Allie Gorgol has accomplished a lot in two years. She got married, moved to a new house, and moved to a new and better job. The lengthiest project among all those, however, is serving two years as IndyAHU’s President. Typically served as a 1-year term, Gorgol stayed for a second year when no one else stepped up. Now she’s leaving the Association in better shape than she found it.
“It’s refreshing to see the dedication of the people in this industry,” she says. “Especially with a millennial age group, you don’t see a lot of loyalty with organizations from our cohort. But we’ve been able to fill out our board, and we have tons of new members.”
Membership is a pulpy subject for any membership association. When it’s growing, everyone fears it might stop. When it’s not growing, everyone fears it won’t stop.
“IndyAHU is the largest chapter in the state and among the largest in the region. The region is relying on our membership for funding. It’s always been hard when we see decreases in membership, and it’s awesome when we see an increase. We’ve vacillated back and forth. We’re seeing positive signs this year,” says Gorgol.
She credits new Happy Hour events around Indianapolis that happen after work, not before as a growth and sponsorship asset. New monthly meetup formats that feature interesting and in-demand talent, like political and economic leaders, combined with CE instructors, have boosted attendance, too.
With the average age of an insurance professional in the US at 55, the gulf between novice and senior is enormous. For many leaders, that’s a problem. Gorgol saw it as a huge opportunity.
“I don’t think people realize the resources available to them in other members. This Association is top-heavy with older professionals that have been in the industry 20 or 30 years or more. Think about some of these people — look at Dwight Hall and David Berman. They know everybody,” says Gorgol. “Networking with these guys gets you contacts you need to be successful in this industry.”
Gorgol herself is a testament to that. Having moved from IU Health Plans to Centene in the last year, she knows her leadership position and involvement with Health Underwriters helped clinch the move.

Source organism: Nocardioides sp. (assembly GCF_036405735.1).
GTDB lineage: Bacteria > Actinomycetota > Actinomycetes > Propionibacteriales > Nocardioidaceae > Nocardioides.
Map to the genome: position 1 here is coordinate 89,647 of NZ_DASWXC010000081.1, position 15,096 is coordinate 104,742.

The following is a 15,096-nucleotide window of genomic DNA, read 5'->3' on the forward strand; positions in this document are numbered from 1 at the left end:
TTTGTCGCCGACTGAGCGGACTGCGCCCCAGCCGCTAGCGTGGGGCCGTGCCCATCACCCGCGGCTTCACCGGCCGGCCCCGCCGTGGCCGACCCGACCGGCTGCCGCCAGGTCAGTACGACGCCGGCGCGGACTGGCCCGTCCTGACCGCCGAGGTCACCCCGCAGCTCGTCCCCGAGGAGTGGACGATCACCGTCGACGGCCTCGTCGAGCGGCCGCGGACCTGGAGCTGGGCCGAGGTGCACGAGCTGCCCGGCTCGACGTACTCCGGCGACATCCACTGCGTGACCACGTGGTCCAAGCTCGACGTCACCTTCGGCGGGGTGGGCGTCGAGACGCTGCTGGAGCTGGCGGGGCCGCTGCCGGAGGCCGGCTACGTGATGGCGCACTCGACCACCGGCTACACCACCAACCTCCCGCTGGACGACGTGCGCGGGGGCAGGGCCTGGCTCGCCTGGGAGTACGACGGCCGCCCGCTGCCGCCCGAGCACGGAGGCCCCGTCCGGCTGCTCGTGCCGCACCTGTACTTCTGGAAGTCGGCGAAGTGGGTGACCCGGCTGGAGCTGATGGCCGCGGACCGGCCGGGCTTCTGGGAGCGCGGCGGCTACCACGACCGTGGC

“This has been a huge resume-builder for me, sure. It adds to the leadership qualities I can put on my resume. It definitely helped secure my position in my new job,” she says. Without much hesitation, she adds, “If I lost my job today, I could have a new one in a couple of weeks thanks to the people I’ve met and know in Health Underwriters.”
Gorgol’s tenure as President ends July 1 when she moves into the role of Immediate Past President. She intends to see through one of the last significant initiatives: bringing back major annual events.
“I’m going to see this Medicare Carrier rollout event happen next year,” she says. Originally planned for this August, the event was pushed because of COVID-19. “Medicare is the next biggest segment of the market. We have four major carriers on board for this event, in all in a room on the same day. That’s a broker’s dream.”
“How convenient is that? Without taking several days to travel around to all these carriers, often at competing times, we can bring all these people together in one space at the same time to learn about new products and vendors,” Gorgol says with palpable excitement and pride. “Medicare is the future, and we’re going to be experts in that market and help even more of our membership.”
Among all the exciting things moving in the right direction, Gorgol is proudest of having a fully-staffed board. “We always need new ideas and opinions. I’m excited about this coming year now that we have more interest and more people. In the future, we’ll be at a huge win.”
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